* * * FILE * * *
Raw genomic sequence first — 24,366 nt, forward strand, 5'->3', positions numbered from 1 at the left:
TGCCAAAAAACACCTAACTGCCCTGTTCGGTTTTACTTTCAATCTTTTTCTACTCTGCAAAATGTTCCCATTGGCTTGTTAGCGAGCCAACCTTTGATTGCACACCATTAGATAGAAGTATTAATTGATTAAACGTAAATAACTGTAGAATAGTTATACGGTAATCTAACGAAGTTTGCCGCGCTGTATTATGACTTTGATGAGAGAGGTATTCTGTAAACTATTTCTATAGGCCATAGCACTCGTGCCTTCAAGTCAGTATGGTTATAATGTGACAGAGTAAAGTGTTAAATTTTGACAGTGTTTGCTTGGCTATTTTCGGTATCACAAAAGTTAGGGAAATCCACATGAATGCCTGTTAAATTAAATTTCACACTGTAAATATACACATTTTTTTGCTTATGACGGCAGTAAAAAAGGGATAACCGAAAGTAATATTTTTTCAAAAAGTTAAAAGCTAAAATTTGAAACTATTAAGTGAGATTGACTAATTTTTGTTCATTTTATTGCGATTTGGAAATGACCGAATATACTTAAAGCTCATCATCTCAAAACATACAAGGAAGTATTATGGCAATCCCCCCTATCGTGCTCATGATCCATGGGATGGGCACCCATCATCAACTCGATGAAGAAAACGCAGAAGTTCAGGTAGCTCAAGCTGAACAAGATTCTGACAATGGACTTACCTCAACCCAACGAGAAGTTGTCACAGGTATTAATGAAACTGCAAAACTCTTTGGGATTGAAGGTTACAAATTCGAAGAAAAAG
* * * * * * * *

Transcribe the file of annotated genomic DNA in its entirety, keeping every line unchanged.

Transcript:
Raw genomic sequence first — 24,366 nt, forward strand, 5'->3', positions numbered from 1 at the left:
TGCCAAAAAACACCTAACTGCCCTGTTCGGTTTTACTTTCAATCTTTTTCTACTCTGCAAAATGTTCCCATTGGCTTGTTAGCGAGCCAACCTTTGATTGCACACCATTAGATAGAAGTATTAATTGATTAAACGTAAATAACTGTAGAATAGTTATACGGTAATCTAACGAAGTTTGCCGCGCTGTATTATGACTTTGATGAGAGAGGTATTCTGTAAACTATTTCTATAGGCCATAGCACTCGTGCCTTCAAGTCAGTATGGTTATAATGTGACAGAGTAAAGTGTTAAATTTTGACAGTGTTTGCTTGGCTATTTTCGGTATCACAAAAGTTAGGGAAATCCACATGAATGCCTGTTAAATTAAATTTCACACTGTAAATATACACATTTTTTTGCTTATGACGGCAGTAAAAAAGGGATAACCGAAAGTAATATTTTTTCAAAAAGTTAAAAGCTAAAATTTGAAACTATTAAGTGAGATTGACTAATTTTTGTTCATTTTATTGCGATTTGGAAATGACCGAATATACTTAAAGCTCATCATCTCAAAACATACAAGGAAGTATTATGGCAATCCCCCCTATCGTGCTCATGATCCATGGGATGGGCACCCATCATCAACTCGATGAAGAAAACGCAGAAGTTCAGGTAGCTCAAGCTGAACAAGATTCTGACAATGGACTTACCTCAACCCAACGAGAAGTTGTCACAGGTATTAATGAAACTGCAAAACTCTTTGGGATTGAAGGTTACAAATTCGAAGAAAAAG